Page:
4 In bread

Bake Better Bread: Using heat and steam

How correctly using heat and steam improves your bread

I’m sure this has happened to you. You’ve taken time over your bread dough but when it’s baked, it’s not quite as you hoped. In the 4th in my series Bake Better Bread, I share some bread baking tips on heat and steam. Follow these and you’ll see an improvement in your bread!


Domestic ovens are not designed to bake bread. You might remember back to domestic science/cookery lessons at school when you were told not to open the door of your oven once the cake was inside. This is because as soon as you do so, the temperature will go down very quickly. You want a consistent temperature for your bread too.

Useful equipment: granite tile, water sprayer, thermometer

Useful equipment: granite tile, water sprayer, thermometer

Commercial bread ovens can bake 260°C (500°F) or higher – not generally achievable with a domestic oven. Most have a stone floor that retains and distributes the heat.

Don’t rely on the dial on your cooker. It’s a great idea to check what temperature your domestic oven actually reaches, you might be surprised. An oven thermometer is a useful tool and costs from only  £3.99 from Amazon.

If you have the option, turn off the fan, it will work better without and add steam (see below). If you can, aim to bake your bread at 230°C (450°F).

Use a cast iron casserole dish or dutch oven

Introducing a method of retaining the heat and maintaining a constant temperature will also improve the crust and bottom of your loaf.

Baking your bread in a pre-heated cast iron dish gives excellent results. The dish provides a constant temperature and you can add some steam. Consider a Dutch oven or a cast iron dish. A Dutch oven has a shallow flat lid. For bread baking the Dutch oven “lid” is placed at the bottom then the upended dish on top. Whilst you can use a cast iron casserole dish with a domed lid, you’ll need to use a strip of baking parchment so you can get the loaf back out.

Janet Waugh, based in Los Angeles explains: “I preheat my cast iron dutch oven for 45+ minutes at 500° (260°C or as hot as you can). I then bake cold scored dough for 20 minutes covered at 450°F (230°C), then 20-25 minutes uncovered to desired darkness. I use the “lid” as it’s easier and safer to get the loaf onto, then cover with the “base”. It works very well”. Some bakers add a squirt of water before shutting the lid.

Using a cast iron casserole dish is feasible, but remember to place a long wide strip of baking parchment at the bottom then place the bread dough on top so you can get it out easily. Just remember the pot will be fiendishly hot!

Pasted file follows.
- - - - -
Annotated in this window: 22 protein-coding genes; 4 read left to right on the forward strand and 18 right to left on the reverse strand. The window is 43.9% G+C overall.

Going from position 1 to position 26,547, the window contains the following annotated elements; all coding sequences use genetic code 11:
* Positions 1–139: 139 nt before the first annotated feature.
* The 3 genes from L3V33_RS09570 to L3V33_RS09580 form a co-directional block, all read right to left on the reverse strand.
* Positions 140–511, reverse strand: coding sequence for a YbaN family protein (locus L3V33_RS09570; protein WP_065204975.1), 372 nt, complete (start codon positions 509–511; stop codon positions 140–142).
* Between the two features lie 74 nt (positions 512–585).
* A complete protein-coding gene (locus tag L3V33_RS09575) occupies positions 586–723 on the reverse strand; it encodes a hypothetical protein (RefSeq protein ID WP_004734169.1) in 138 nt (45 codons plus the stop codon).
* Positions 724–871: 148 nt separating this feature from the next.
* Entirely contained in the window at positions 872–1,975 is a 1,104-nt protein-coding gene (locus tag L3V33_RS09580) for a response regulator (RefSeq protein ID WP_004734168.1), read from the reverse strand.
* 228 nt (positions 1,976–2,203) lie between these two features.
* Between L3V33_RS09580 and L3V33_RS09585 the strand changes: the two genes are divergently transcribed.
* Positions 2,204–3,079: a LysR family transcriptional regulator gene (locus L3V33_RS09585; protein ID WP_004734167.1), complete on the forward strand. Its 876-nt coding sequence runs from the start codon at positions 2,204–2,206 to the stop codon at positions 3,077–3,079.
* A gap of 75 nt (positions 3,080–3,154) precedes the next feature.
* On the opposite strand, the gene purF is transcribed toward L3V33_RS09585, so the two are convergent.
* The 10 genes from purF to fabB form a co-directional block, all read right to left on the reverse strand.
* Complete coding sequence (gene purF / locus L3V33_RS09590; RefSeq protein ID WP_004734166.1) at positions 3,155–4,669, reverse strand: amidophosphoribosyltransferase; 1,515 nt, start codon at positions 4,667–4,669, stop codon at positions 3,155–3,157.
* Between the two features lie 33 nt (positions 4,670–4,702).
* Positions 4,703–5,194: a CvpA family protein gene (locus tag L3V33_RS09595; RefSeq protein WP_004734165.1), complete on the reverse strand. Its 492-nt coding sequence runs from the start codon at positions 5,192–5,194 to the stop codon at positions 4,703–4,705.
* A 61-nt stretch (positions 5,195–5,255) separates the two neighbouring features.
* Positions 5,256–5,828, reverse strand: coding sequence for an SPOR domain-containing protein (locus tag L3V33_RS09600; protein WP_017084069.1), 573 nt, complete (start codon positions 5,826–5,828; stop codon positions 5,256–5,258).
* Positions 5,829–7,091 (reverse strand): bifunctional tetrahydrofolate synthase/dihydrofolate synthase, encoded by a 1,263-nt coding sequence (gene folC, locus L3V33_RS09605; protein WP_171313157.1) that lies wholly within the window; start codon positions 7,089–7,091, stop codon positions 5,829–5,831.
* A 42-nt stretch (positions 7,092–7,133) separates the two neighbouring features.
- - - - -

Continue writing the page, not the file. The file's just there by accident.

Use a baking stone

Whilst using the method above gives great results, it is not ideal if you want to bake more than one loaf at a time or bake other yeasted items. It’s well worth acquiring a baking ‘stone’. Ideally, this should fit the entire shelf in your oven – whilst round pizza stones are fine, they will limit your options.

Baking on a fireclay plate or stone will ensure the heat remains constant

Baking on a fireclay plate or stone ensures the heat it retained

A baking stone will cost from around £18 for 30 x 30 cm. I have had great results using a granite tile purchased from B&Q (you can often buy them singly in store) and a fireclay plate from Pepita which handily is available in a larger size if you have a range cooker. Other varieties are available.

The key is pre-heating. Set your oven to the desired temperature and put your stone in for at least an hour before you bake.


Oat and grain loaf with a great burst achieved with correct heat and steam

Oat and grain loaf achieved with the right amount of heat and steam

When you add steam when baking, it gives the bread a chance to expand and heat to penetrate the interior – often called oven spring. Most large commercial bread ovens are fitted with steam injection operated by button. To make a great crust, you want replicate this button and introduce steam into your domestic oven. Adding a pan of water is one method. This works fairly well and is most the suitable method for gas ovens. After experimenting, I discovered that putting the tray of water above the bread rather than below gives better results.

You can add steam in an electric oven by simply spraying water in using a spray bottle you might use on plants. A few short blasts can make all the difference. Spray your stone before the bread goes in then just spray liberally after you’ve put the bread on the stone.

Of course, you should be very careful when carrying out these moves.

I bake my bread for 35 minutes at 450°F (230°C)


Just a brief mention here of scoring your loaf. This is done just before you bake the dough using a sharp serrated knife or a lame (a sharp blade). This enables the loaf to expand and rise well.

Check out my other tips on How to Bake Better Bread

Why heat and steam are important in baking great bread

Bake Better Bread – Using heat and Steam

Baker Better Bread: Baking in the Rofco

Bake Better Bread: Baker’s Percentages

Bake Better Bread: Pre ferment – Pâte fermentée

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